Vanilla cookies recipe

(1659 ratings)

Our vanilla cookies use just six ingredients and are under 100 calories

Vanilla cookies
From chocolate chip to iced biscuits, cookies are a great choice
(Image credit: Getty Images)
Preparation Time15 mins (plus 15 mins chilling)
Cooking Time20 mins (plus cooling time)
Total Time35 mins (plus chilling and cooling time)
Cost RangeCheap
Nutrition Per PortionRDA
Calories98 Kcal5%
Fat4.5 g6%
Saturated Fat3 g15%

These vanilla cookies take 20 minutes to bake and the recipe makes between 15 and 25 depending on the size and shape of your cutters. 

These make a great alternative to our easy chocolate chip cookies, if you want something a little simpler in terms of flavour and a base that can be decorated with icing or melted chocolate. A batch of cookies will take around 30 minutes to make and then you need to cool before icing. 


  • 125g (4oz) unsalted butter, softened
  • 150g (5oz) caster sugar
  • Pinch of salt
  • Few drops of vanilla extract
  • 1 medium egg
  • 250g (8oz) plain flour




  1. Cream together the butter, sugar, salt and vanilla extract until the mixture is light and fluffy.
  2. Beat in the egg and then the flour until the mixture binds together to form a dough. If the dough is very soft, wrap it in plastic film and chill it until it’s firm enough to roll out.
  3. Roll the dough out on a lightly floured surface to about 3-4mm (nearly ¼in) thick and use cutters to cut out shapes, re-rolling trimmings as necessary until all the dough is used.
  4. Place the cut-out shapes on the lined baking sheets. If there is time, chill the shapes for 10-15 minutes and set the oven to 160C (140C fan, Gas 3).
  5. Bake the biscuits in the centre of the oven for 15-20 minutes, or until the cookies start to turn golden at the edges. Remove the baking sheets from the oven.
  6. Leave the cookies to cool for a few mins on the baking sheets, then transfer them to a wire rack to cool completely and decorate as you wish.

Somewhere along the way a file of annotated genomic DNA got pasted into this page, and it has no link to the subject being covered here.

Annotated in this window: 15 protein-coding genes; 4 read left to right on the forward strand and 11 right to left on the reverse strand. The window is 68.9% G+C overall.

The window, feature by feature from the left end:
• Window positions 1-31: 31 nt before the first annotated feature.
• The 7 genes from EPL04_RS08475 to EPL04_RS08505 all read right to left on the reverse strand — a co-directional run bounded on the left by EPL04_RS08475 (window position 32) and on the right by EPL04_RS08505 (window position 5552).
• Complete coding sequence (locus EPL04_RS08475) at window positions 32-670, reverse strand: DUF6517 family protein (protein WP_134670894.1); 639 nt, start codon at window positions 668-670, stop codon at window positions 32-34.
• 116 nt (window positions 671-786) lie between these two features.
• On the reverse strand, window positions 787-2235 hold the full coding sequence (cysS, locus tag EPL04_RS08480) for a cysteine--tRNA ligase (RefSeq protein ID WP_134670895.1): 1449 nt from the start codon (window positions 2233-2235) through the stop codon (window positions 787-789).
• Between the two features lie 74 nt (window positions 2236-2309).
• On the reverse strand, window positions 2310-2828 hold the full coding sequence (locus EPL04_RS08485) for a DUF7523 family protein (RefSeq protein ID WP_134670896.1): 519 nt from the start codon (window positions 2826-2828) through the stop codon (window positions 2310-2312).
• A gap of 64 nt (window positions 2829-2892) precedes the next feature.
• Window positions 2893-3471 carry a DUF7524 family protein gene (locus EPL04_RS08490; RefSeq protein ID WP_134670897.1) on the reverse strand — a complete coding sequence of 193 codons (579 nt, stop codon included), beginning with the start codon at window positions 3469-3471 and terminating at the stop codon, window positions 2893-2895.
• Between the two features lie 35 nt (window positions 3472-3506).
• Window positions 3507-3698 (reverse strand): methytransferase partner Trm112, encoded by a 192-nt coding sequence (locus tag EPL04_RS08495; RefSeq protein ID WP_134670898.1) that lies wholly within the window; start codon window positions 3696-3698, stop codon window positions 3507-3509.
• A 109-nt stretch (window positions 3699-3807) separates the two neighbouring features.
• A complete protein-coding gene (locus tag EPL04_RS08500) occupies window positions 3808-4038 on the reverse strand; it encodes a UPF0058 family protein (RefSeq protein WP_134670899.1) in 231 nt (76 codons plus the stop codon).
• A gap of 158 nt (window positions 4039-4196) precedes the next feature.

Top tips for making vanilla cookies

For the best vanilla flavour use the most expensive vanilla extract you can afford or scrape the seeds from a pod instead. The benefit of using a pod is that your cookies will have a lovely speckled finish too.

How can I make chocolate and vanilla cookies?

Reduce the amount of flour to 200g and add 50g cocoa powder to the dough.

Does vanilla extract matter in cookies?

Vanilla is the main flavour of these vanilla cookies so it’s important you don’t leave it out. For different flavour cookies you can swap the vanilla for the zest of an orange, lemon or lime, add a teaspoon of ground cinnamon or even some almond extract for a subtle nutty flavour. 

How long do vanilla cookies last?

Once baked, your cookies should be stored in an airtight container and will last for up to a week. You can also freeze the raw dough. We recommend wrapping it tightly in small portions so you can defrost only what you need. 

You could also try baking from frozen by slicing small discs of pastry off. It will likely need a couple more minutes in the oven versus if you were baking from defrost or fresh. 

Profile picture of Jessica Ransom
Jessica Ransom

“A mistake that many people make when baking is not creaming the butter and sugar together correctly. This guide on how to cream butter and sugar will help ensure you are successful every time!” 

With an adjustable rolling pin you can be confident you are rolling the biscuit dough to the perfect thickness. This one is one of our best kitchen gadgets under £50.

Joseph Joseph Adjustable Rolling Pin - View at Amazon 

Joseph Joseph Adjustable Rolling Pin - View at Amazon 

Another practical piece of equipment from Joseph Joseph we don’t think you’ll want to live without. It comes with four sets of removable discs which will help you achieve thicknesses of either 2mm, 4mm, 6mm or 10mm.

Try our sugar cookies recipe next, it makes 18 and uses only seven ingredients. These peanut butter cookies are another great option to make with kids or our Snickerdoodle biscuits are a twist on the American classic. 

Jessica Ransom
Senior Food Writer

Jessica is a freelance food writer, stylist and recipe tester. She previously worked as Senior Food Writer at Future. While at Future Jessica wrote food and drink-related news stories and features, curated product pages, reviewed equipment, and developed recipes that she then styled on food shoots. She is an enthusiastic, self-taught cook who adores eating out and sharing great food and drink with friends and family. She has completed the Level 1 Associate course at the Academy of Cheese and is continually building on her knowledge of beers, wines, and spirits.